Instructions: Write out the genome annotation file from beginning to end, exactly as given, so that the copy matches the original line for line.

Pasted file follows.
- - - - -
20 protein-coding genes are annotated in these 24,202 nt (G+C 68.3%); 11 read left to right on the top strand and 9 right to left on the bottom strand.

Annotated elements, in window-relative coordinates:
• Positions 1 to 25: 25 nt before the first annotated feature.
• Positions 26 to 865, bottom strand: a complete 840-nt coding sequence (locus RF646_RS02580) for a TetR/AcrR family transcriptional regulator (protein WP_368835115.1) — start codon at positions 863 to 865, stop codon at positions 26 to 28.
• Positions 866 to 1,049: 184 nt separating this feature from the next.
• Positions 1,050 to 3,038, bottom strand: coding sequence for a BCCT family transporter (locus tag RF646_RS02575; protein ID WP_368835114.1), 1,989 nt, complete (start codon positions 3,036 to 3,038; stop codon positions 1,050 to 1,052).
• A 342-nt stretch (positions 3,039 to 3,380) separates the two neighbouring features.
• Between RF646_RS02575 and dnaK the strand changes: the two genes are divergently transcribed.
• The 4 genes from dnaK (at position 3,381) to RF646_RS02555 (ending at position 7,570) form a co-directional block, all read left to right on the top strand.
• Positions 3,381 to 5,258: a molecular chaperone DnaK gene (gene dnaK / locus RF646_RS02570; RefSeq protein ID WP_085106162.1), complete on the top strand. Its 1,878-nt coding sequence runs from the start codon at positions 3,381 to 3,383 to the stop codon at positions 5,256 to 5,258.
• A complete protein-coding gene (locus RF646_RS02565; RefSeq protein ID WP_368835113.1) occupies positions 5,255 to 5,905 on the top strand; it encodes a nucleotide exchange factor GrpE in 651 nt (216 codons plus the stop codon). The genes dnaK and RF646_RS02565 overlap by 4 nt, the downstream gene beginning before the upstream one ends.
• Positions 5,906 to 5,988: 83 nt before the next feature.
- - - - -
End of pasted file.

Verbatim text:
20 protein-coding genes are annotated in these 24,202 nt (G+C 68.3%); 11 read left to right on the top strand and 9 right to left on the bottom strand.

Annotated elements, in window-relative coordinates:
• Positions 1 to 25: 25 nt before the first annotated feature.
• Positions 26 to 865, bottom strand: a complete 840-nt coding sequence (locus RF646_RS02580) for a TetR/AcrR family transcriptional regulator (protein WP_368835115.1) — start codon at positions 863 to 865, stop codon at positions 26 to 28.
• Positions 866 to 1,049: 184 nt separating this feature from the next.
• Positions 1,050 to 3,038, bottom strand: coding sequence for a BCCT family transporter (locus tag RF646_RS02575; protein ID WP_368835114.1), 1,989 nt, complete (start codon positions 3,036 to 3,038; stop codon positions 1,050 to 1,052).
• A 342-nt stretch (positions 3,039 to 3,380) separates the two neighbouring features.
• Between RF646_RS02575 and dnaK the strand changes: the two genes are divergently transcribed.
• The 4 genes from dnaK (at position 3,381) to RF646_RS02555 (ending at position 7,570) form a co-directional block, all read left to right on the top strand.
• Positions 3,381 to 5,258: a molecular chaperone DnaK gene (gene dnaK / locus RF646_RS02570; RefSeq protein ID WP_085106162.1), complete on the top strand. Its 1,878-nt coding sequence runs from the start codon at positions 3,381 to 3,383 to the stop codon at positions 5,256 to 5,258.
• A complete protein-coding gene (locus RF646_RS02565; RefSeq protein ID WP_368835113.1) occupies positions 5,255 to 5,905 on the top strand; it encodes a nucleotide exchange factor GrpE in 651 nt (216 codons plus the stop codon). The genes dnaK and RF646_RS02565 overlap by 4 nt, the downstream gene beginning before the upstream one ends.
• Positions 5,906 to 5,988: 83 nt before the next feature.